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Valley of the Shadow

Staunton Vindicator: December 7, 1866

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Plain Facts for Plain People
(Column 5)
Summary: Written by a "plain man," the article purports to identify the concerns of everyday Americans. Of particular interest, he contends, is the controversy over black or "Impartial Suffrage."
Origin of Article: Marion Democrat
Full Text of Article:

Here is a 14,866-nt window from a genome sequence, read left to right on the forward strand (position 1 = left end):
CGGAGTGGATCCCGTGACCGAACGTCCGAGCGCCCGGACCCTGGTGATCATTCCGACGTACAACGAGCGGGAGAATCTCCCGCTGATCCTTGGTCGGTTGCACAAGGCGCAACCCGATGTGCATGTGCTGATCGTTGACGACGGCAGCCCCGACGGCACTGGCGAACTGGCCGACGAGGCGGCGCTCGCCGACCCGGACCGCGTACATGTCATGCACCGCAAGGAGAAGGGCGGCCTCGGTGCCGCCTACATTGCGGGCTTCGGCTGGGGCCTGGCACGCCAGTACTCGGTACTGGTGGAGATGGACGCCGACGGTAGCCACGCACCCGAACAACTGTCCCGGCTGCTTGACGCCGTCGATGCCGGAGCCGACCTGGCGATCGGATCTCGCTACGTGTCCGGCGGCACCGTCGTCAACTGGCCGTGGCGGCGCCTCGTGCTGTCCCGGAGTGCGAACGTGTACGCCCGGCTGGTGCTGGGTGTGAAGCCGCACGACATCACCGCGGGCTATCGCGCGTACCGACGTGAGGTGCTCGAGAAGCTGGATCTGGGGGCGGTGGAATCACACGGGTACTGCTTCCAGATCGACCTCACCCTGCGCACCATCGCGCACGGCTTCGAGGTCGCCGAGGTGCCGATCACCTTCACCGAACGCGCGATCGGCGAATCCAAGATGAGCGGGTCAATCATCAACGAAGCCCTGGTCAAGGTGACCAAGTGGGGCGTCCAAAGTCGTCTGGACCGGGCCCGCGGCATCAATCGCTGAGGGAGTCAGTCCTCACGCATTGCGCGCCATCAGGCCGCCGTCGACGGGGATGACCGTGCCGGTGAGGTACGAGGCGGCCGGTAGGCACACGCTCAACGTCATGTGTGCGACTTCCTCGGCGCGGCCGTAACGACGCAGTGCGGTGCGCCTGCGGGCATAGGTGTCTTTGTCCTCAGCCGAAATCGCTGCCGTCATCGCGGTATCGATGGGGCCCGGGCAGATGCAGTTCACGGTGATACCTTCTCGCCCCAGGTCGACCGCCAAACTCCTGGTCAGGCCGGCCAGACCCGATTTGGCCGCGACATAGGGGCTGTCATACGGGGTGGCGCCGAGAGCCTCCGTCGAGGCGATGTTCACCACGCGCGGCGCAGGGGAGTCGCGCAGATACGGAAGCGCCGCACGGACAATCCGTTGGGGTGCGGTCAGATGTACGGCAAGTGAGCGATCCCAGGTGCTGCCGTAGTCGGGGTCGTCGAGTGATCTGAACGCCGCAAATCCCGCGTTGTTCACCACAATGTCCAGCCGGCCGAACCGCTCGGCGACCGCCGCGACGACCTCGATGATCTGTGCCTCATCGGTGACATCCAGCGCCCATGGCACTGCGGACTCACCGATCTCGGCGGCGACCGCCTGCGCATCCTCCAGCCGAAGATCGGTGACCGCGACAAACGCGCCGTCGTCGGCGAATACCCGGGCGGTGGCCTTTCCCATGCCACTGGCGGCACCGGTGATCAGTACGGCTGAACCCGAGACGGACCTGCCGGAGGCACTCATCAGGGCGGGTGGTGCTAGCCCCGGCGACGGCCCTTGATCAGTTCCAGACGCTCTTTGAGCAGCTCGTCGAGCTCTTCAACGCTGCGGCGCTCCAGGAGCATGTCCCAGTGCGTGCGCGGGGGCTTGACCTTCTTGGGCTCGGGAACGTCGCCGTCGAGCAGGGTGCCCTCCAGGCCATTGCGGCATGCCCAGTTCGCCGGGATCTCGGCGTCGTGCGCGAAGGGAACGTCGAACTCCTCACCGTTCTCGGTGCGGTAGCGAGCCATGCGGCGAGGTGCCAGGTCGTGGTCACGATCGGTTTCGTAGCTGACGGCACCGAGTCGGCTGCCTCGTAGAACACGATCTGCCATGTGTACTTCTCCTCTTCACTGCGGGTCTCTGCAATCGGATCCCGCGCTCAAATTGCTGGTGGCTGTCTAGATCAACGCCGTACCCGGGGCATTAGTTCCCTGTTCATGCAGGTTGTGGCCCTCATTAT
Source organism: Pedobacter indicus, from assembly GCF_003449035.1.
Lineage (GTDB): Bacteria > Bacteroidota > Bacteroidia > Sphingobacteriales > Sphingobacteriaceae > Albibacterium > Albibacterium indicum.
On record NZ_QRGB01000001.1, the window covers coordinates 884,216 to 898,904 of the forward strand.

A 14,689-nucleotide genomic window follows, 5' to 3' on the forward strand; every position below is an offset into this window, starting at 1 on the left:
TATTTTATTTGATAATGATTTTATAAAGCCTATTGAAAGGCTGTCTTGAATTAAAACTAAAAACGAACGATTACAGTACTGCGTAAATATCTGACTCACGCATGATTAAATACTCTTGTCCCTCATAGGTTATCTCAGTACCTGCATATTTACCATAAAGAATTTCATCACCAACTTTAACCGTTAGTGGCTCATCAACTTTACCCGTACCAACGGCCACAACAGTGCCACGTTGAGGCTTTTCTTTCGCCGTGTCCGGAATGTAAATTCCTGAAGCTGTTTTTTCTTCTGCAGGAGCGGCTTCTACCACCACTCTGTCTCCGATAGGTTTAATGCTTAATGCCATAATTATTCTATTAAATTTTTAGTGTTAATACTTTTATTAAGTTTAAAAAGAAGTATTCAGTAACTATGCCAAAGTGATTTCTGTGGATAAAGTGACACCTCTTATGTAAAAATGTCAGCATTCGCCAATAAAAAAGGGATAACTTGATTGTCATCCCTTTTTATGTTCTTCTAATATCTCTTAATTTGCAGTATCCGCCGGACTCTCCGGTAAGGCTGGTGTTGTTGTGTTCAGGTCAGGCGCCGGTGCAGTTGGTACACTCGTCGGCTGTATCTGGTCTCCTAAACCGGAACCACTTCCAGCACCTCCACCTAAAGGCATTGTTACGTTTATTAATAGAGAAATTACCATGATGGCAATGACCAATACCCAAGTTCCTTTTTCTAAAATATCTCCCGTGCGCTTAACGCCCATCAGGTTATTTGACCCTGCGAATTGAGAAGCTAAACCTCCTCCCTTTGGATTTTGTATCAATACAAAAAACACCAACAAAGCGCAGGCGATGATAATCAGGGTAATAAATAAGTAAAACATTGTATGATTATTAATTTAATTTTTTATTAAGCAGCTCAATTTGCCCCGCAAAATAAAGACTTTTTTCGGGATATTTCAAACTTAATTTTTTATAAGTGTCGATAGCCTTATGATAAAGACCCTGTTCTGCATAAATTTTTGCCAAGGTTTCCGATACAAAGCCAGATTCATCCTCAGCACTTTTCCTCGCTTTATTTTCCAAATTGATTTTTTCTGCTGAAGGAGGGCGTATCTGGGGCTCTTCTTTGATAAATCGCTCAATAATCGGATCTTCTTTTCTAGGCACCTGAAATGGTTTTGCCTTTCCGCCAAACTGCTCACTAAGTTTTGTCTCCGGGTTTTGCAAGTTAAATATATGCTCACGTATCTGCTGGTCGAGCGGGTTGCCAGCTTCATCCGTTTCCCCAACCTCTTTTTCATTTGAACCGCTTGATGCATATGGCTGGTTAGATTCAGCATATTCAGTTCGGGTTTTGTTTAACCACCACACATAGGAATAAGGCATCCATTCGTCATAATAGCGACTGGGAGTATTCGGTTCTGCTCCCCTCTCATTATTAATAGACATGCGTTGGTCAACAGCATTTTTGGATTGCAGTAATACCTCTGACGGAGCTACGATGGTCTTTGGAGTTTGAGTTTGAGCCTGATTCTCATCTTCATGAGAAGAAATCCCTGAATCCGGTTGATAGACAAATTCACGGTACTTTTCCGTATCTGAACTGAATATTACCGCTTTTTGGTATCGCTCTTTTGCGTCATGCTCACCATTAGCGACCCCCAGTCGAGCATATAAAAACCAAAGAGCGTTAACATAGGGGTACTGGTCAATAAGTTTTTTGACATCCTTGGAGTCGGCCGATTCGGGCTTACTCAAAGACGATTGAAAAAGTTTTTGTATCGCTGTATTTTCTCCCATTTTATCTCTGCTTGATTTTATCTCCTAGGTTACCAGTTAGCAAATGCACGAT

Impartial Suffrage" is the only new name which the Negro Kissers have given to what plain men, in a plain way, call niggers votin'. "Impartial Suffrage" sounds better than nigger suffrage, but it don't change the nature of the thing. You may call a sawbuck a horse fiddle, if you please; but it is the same double X with a transverse bar, and makes the same discordant noise that it did before. Call a nigger wench the "Rose of Allendale," and she is no lovelier than when you call her Dinah. Just so it is with Impartial Suffrage. It means to let a nigger vote, who don't know his A. B. C.'s; it means to give him the same voice in administering the Government that the smartest and most learned white man has; and none but a fool or a traitor would favor such a scheme as thatn. I ain't much in favor of Impartial Suffrage myself. Too many ornry cusses vote now, that don't know what they are doin' when they give their vote. If this wasn't so, the people would never have put their foot in it so badly as to vote war, conscription, and everlastin' taxation, high prices, and poverty on themselves. But there's one "Impartial" I go for. I go for Impartial Taxation. I'm tired seein old Hunks strutiin' about like a turkey gobbler, with his fifty thousand dollars in hand which don't pay any tax, while all the poor men and poor women in the country are taxed on all the property they have, and work their very lives out to raise money topay these taxes. I'm tired of that. I would rather repudiate the whole concern than to put up with this sort of thing any longer. The debt ain't honest any how. Three-forths of it was made up of stealings that went into the pockets of Yankee manufacturers, and contractors. It was paid for condemned guns, and shoddy blankets, and wooden soled shoes, and hte rest went into the pockets of thieving quarter-masters and defaulting paymasters.--That's what's the matter. But even if the principle must be paid, and if the bondholders aintt to be taxed, I've been calculatin', and I make out, one way and another, puttin' the whole together, these shaves get abot twenty-four per cent. You see it comes in this way! A great deal of this debt was made when a gold dollar was worth three paper dollars. A fellow had ten thousand dollars in gold. he would buy for this $30,000 in Government bonds, on which he gets 6 percent in gold. Six per cent in gold is worth to-day eight per cent in paper, eight per cent on $30,000 amounts to $2,400. this is the annual interest which the holder gets on his original investment of $10,000. In other words, we ar now, as a matter of fact, paying twenty-four per cent on a debt which is three-fourths a fraud! I don't think we can do a devil of a sight better without Imperial Taxation. I may be wrong; but that's the way I look at it; and, since Andy Johnson's been President, its pretty generally admitted that every man has a right to his own opinion.